Marriage at st. John’s.
There were more than a few lookers-on to see Katy Lennox married, and the church was literally jammed for full three-quarters of an hour before the appointed time. Back by the door, where she commanded a full view of the middle aisle, Marian Hazelton sat, her face as white as ashes, and her eyes gleaming strangely wild even from beneath the thickly dotted veil she wore over her hat. Doubts as to her wisdom in coming there were agitating her mind, but something kept her sitting just as others sat waiting for the bride until the sexton, opening wide the doors, and assuming an added air of consequence, told the anxious spectators that the party had arrived—Uncle Ephraim and Katy, Wilford and Mrs. Lennox, Dr. Morris and Helen, Aunt Hannah and Aunt Betsy—that was all, and they came slowly up the aisle, while countless eyes were turned upon them, every woman noticing Katy’s dress sweeping the carpet with so long a trail, and knowing by some queer female instinct that it was city-made, and not the handiwork of Marian Hazelton, panting for breath in that pew near the door, and trying to forget herself by watching Dr. Grant. She could not have told what Katy wore; she would not have sworn that Katy was there, for she saw only two, Wilford and Morris Grant. She could have touched the former as he passed her by, and she did breathe the odor of his garments while her hands clasped each other tightly, and then she turned to Morris Grant, growing content with her own pain, so much less than his as he stood before the altar with Wilford Cameron between him and the bride which should have been his. How pretty she was in her wedding garb, and how like a bird her voice rang out as she responded to the solemn question:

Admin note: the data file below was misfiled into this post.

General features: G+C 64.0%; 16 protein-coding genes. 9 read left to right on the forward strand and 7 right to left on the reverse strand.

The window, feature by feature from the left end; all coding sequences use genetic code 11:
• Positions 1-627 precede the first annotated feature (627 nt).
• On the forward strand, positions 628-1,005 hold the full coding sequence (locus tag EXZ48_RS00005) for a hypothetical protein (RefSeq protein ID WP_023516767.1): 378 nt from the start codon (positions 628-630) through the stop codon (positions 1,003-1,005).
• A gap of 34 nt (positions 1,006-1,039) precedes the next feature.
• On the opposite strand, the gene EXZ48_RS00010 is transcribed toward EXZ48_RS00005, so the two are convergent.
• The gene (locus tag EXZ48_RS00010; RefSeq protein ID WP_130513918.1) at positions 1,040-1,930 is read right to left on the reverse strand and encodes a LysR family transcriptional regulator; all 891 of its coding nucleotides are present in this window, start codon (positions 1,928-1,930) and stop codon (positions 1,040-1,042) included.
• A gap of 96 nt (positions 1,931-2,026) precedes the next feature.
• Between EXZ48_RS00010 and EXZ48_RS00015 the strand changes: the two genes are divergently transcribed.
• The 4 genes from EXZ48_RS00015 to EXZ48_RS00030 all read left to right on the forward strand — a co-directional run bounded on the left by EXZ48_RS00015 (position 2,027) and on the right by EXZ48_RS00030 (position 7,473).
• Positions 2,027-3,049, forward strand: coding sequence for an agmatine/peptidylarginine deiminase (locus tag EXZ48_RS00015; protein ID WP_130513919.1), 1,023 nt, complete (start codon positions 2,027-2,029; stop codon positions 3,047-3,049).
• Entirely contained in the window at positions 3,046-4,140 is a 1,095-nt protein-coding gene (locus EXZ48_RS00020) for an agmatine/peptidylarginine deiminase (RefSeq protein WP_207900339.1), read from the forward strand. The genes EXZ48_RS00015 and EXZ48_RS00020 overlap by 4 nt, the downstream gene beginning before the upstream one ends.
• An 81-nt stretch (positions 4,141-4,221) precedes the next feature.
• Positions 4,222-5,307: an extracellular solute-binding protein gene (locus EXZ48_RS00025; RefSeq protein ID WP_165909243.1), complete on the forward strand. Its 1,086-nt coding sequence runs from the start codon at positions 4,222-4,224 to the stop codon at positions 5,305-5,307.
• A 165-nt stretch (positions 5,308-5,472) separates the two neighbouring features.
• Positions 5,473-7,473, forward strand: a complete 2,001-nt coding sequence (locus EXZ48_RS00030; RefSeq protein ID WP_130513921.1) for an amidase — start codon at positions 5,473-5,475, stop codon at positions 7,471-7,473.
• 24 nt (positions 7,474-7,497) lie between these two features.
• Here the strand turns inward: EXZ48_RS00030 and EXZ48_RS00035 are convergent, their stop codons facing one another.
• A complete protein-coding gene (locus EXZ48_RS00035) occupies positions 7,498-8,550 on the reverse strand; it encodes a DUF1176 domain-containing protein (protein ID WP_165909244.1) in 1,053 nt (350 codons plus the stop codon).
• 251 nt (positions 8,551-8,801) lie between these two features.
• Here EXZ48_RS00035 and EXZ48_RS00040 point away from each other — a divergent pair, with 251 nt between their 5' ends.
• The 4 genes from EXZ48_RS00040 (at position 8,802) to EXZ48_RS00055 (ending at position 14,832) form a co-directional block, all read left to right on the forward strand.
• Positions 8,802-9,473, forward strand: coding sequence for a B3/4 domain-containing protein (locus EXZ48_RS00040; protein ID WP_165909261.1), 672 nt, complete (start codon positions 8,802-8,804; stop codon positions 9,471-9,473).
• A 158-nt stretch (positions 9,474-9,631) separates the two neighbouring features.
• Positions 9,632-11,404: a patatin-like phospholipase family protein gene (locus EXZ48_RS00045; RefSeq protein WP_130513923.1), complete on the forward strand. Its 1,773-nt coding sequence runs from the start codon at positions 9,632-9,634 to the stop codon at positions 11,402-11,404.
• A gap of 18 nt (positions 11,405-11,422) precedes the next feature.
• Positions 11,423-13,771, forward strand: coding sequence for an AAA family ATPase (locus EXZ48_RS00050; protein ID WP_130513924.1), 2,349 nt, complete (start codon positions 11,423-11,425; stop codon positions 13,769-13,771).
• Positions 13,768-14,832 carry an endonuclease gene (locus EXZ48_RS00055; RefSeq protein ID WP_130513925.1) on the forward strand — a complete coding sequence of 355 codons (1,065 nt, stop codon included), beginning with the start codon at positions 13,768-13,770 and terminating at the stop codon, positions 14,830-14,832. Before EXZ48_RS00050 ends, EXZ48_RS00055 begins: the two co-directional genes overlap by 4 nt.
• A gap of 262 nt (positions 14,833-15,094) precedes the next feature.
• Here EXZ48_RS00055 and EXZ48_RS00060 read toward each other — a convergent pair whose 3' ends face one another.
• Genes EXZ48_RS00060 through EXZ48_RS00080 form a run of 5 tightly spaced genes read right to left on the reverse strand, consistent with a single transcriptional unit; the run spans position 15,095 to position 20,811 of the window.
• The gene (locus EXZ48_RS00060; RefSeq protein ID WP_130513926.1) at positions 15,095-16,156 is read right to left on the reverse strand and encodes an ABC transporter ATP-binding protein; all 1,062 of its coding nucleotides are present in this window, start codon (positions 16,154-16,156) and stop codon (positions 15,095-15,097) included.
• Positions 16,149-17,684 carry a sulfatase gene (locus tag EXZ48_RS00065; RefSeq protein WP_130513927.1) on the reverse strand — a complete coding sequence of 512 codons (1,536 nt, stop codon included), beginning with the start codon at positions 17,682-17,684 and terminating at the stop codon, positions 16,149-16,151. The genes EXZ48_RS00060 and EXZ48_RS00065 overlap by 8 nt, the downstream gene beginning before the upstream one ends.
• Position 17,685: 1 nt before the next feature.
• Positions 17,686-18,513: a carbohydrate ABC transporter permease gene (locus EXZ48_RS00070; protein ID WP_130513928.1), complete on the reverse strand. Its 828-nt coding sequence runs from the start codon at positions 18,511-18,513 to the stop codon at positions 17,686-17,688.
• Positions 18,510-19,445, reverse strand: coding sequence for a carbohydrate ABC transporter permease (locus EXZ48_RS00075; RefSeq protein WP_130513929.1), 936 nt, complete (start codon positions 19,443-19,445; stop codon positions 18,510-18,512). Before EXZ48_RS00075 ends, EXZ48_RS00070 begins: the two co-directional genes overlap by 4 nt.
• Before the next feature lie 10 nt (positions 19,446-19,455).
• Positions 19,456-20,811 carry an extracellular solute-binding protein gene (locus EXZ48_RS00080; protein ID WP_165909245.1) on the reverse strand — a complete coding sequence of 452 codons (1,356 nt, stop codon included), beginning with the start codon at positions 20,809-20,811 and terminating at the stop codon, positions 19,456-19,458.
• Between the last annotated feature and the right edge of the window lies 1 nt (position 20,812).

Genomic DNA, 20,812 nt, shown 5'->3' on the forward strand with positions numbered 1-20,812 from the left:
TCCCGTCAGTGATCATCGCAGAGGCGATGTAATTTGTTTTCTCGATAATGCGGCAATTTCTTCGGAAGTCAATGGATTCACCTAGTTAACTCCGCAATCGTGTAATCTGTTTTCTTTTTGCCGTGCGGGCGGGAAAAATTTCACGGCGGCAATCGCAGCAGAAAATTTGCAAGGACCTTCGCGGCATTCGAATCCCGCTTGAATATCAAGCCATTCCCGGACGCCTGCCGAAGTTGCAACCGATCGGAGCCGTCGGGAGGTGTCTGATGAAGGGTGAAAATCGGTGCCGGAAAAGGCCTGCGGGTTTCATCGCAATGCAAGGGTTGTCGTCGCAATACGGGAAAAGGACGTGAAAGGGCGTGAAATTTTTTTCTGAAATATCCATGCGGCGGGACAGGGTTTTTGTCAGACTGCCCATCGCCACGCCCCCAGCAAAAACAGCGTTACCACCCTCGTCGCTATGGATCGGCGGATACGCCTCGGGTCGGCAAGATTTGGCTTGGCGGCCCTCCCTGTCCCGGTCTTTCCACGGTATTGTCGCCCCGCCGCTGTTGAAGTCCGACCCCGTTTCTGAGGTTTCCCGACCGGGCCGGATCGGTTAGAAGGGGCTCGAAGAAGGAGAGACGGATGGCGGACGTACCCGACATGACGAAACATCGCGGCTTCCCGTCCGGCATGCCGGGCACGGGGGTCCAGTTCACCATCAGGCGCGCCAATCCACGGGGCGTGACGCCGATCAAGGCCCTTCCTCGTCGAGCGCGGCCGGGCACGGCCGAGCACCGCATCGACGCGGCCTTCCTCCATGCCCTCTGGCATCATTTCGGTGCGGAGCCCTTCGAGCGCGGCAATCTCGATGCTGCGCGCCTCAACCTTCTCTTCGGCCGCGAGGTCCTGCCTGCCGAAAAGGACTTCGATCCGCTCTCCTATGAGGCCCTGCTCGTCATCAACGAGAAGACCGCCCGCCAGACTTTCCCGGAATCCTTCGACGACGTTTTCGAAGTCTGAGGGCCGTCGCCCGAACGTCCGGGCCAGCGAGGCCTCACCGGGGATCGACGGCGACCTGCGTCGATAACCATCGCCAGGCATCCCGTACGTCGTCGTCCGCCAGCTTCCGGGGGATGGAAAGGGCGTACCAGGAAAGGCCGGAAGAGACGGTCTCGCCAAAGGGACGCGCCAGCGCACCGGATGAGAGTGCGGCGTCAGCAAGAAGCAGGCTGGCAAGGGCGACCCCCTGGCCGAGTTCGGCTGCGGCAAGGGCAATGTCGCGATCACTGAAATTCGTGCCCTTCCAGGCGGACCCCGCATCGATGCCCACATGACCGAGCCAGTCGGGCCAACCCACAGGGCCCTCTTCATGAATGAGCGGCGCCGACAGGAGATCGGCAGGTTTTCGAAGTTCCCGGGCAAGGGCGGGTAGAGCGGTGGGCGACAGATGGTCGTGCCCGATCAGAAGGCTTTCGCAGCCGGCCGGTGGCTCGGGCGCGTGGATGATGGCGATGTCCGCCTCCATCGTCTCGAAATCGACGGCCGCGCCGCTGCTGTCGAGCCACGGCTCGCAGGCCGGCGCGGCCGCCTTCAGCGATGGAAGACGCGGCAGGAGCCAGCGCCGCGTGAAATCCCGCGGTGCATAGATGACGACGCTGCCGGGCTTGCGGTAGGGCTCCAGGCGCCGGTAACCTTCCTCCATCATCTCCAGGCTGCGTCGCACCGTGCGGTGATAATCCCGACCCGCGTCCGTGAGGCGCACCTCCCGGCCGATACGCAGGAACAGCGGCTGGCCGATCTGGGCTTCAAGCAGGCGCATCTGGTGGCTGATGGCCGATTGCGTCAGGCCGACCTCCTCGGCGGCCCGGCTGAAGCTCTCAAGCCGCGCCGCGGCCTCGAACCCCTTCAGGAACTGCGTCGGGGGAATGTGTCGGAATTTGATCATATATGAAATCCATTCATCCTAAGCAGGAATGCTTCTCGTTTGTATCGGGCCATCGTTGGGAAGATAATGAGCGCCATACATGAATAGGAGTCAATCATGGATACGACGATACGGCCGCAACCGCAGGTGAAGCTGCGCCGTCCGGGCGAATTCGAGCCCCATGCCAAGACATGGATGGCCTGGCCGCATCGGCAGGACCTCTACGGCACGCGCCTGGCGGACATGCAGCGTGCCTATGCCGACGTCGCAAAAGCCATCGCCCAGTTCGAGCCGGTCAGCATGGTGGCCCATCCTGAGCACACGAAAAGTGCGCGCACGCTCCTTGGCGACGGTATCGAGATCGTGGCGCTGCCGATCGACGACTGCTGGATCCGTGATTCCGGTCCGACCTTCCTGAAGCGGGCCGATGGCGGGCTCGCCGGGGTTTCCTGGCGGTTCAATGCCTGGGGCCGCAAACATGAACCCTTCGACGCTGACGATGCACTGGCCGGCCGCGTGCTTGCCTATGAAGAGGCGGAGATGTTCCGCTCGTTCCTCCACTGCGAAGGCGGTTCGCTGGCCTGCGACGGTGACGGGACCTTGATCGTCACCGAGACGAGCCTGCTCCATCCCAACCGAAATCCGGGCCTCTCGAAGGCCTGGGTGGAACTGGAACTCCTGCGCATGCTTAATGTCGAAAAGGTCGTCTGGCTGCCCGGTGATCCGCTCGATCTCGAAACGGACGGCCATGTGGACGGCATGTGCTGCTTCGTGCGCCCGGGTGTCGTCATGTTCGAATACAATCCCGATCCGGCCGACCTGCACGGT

“Will you have this man to be thy wedded husband?” etc.
Upon Uncle Ephraim devolved the duty of giving her away, a thing which Aunt Betsy denounced as a “’Piscopal quirk,” classing it in the same category with dancing. Still if Ephraim had got it to do she wanted him to do it well, and she had taken some pains to study that part of the ceremony, so as to know when to nudge her brother in case he failed of coming up to time.
“Now, Ephraim, now; they’ve reached the quirk,” she whispered, audibly, almost before Katy’s “I will” was heard, clear and distinct; but Ephraim did not need her prompting, and his hand rested lovingly upon Katy’s shoulder as he signified his consent, and then fell back to his place next to Hannah. But when Wilford’s voice said: “I, Wilford, take thee Katy to be my wedded wife,” there was a slight confusion near the door, and those sitting by said to those in front that some one had fainted.